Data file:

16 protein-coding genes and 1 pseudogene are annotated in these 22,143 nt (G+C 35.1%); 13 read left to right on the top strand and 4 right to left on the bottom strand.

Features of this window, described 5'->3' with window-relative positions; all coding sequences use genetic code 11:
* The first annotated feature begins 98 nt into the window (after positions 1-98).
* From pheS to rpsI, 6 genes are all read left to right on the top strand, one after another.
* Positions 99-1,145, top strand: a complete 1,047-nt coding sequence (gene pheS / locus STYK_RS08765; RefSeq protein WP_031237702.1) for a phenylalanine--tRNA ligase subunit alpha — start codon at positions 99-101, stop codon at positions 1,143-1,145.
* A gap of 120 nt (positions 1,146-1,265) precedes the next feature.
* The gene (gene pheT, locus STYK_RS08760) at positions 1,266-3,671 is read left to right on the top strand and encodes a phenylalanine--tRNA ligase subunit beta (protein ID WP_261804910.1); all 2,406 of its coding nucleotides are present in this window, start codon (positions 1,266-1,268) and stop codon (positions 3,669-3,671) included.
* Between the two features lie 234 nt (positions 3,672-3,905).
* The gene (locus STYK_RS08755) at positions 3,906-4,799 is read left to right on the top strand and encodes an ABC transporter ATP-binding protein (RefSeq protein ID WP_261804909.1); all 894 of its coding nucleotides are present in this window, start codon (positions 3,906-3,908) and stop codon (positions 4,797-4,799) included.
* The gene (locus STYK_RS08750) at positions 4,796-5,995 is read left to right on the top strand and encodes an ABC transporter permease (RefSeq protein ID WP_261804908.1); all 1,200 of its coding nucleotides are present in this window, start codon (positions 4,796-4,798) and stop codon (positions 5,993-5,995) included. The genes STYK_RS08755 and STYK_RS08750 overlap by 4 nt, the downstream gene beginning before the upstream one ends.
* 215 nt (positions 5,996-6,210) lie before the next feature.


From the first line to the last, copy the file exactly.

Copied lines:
16 protein-coding genes and 1 pseudogene are annotated in these 22,143 nt (G+C 35.1%); 13 read left to right on the top strand and 4 right to left on the bottom strand.

Features of this window, described 5'->3' with window-relative positions; all coding sequences use genetic code 11:
* The first annotated feature begins 98 nt into the window (after positions 1-98).
* From pheS to rpsI, 6 genes are all read left to right on the top strand, one after another.
* Positions 99-1,145, top strand: a complete 1,047-nt coding sequence (gene pheS / locus STYK_RS08765; RefSeq protein WP_031237702.1) for a phenylalanine--tRNA ligase subunit alpha — start codon at positions 99-101, stop codon at positions 1,143-1,145.
* A gap of 120 nt (positions 1,146-1,265) precedes the next feature.
* The gene (gene pheT, locus STYK_RS08760) at positions 1,266-3,671 is read left to right on the top strand and encodes a phenylalanine--tRNA ligase subunit beta (protein ID WP_261804910.1); all 2,406 of its coding nucleotides are present in this window, start codon (positions 1,266-1,268) and stop codon (positions 3,669-3,671) included.
* Between the two features lie 234 nt (positions 3,672-3,905).
* The gene (locus STYK_RS08755) at positions 3,906-4,799 is read left to right on the top strand and encodes an ABC transporter ATP-binding protein (RefSeq protein ID WP_261804909.1); all 894 of its coding nucleotides are present in this window, start codon (positions 3,906-3,908) and stop codon (positions 4,797-4,799) included.
* The gene (locus STYK_RS08750) at positions 4,796-5,995 is read left to right on the top strand and encodes an ABC transporter permease (RefSeq protein ID WP_261804908.1); all 1,200 of its coding nucleotides are present in this window, start codon (positions 4,796-4,798) and stop codon (positions 5,993-5,995) included. The genes STYK_RS08755 and STYK_RS08750 overlap by 4 nt, the downstream gene beginning before the upstream one ends.
* 215 nt (positions 5,996-6,210) lie before the next feature.